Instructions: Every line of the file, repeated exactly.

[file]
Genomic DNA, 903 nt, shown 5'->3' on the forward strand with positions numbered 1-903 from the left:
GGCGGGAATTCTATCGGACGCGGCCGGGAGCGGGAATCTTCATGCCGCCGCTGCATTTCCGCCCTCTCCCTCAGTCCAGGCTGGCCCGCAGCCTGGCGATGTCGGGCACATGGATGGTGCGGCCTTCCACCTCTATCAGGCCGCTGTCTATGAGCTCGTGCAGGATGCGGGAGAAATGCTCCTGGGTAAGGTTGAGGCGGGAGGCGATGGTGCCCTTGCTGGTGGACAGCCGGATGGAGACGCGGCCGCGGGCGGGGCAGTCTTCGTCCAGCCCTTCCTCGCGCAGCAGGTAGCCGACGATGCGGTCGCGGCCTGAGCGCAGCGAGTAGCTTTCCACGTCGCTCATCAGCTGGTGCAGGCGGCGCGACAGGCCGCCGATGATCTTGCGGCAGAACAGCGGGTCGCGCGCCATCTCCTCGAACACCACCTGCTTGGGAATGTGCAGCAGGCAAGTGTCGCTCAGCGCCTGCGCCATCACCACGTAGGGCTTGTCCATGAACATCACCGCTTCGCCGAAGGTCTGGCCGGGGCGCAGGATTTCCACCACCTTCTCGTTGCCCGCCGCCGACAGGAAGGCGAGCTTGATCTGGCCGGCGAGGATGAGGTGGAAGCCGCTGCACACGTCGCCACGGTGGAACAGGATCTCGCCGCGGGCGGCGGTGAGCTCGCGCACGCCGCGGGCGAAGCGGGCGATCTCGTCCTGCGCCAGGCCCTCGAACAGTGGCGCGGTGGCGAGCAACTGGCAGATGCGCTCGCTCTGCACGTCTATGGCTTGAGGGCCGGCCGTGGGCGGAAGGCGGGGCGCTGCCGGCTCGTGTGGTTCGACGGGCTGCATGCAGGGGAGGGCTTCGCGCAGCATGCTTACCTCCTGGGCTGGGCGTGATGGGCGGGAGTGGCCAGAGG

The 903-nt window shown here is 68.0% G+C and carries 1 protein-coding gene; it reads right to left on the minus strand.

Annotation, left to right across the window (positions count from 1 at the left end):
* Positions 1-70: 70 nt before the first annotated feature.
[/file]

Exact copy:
Genomic DNA, 903 nt, shown 5'->3' on the forward strand with positions numbered 1-903 from the left:
GGCGGGAATTCTATCGGACGCGGCCGGGAGCGGGAATCTTCATGCCGCCGCTGCATTTCCGCCCTCTCCCTCAGTCCAGGCTGGCCCGCAGCCTGGCGATGTCGGGCACATGGATGGTGCGGCCTTCCACCTCTATCAGGCCGCTGTCTATGAGCTCGTGCAGGATGCGGGAGAAATGCTCCTGGGTAAGGTTGAGGCGGGAGGCGATGGTGCCCTTGCTGGTGGACAGCCGGATGGAGACGCGGCCGCGGGCGGGGCAGTCTTCGTCCAGCCCTTCCTCGCGCAGCAGGTAGCCGACGATGCGGTCGCGGCCTGAGCGCAGCGAGTAGCTTTCCACGTCGCTCATCAGCTGGTGCAGGCGGCGCGACAGGCCGCCGATGATCTTGCGGCAGAACAGCGGGTCGCGCGCCATCTCCTCGAACACCACCTGCTTGGGAATGTGCAGCAGGCAAGTGTCGCTCAGCGCCTGCGCCATCACCACGTAGGGCTTGTCCATGAACATCACCGCTTCGCCGAAGGTCTGGCCGGGGCGCAGGATTTCCACCACCTTCTCGTTGCCCGCCGCCGACAGGAAGGCGAGCTTGATCTGGCCGGCGAGGATGAGGTGGAAGCCGCTGCACACGTCGCCACGGTGGAACAGGATCTCGCCGCGGGCGGCGGTGAGCTCGCGCACGCCGCGGGCGAAGCGGGCGATCTCGTCCTGCGCCAGGCCCTCGAACAGTGGCGCGGTGGCGAGCAACTGGCAGATGCGCTCGCTCTGCACGTCTATGGCTTGAGGGCCGGCCGTGGGCGGAAGGCGGGGCGCTGCCGGCTCGTGTGGTTCGACGGGCTGCATGCAGGGGAGGGCTTCGCGCAGCATGCTTACCTCCTGGGCTGGGCGTGATGGGCGGGAGTGGCCAGAGG

The 903-nt window shown here is 68.0% G+C and carries 1 protein-coding gene; it reads right to left on the minus strand.

Annotation, left to right across the window (positions count from 1 at the left end):
* Positions 1-70: 70 nt before the first annotated feature.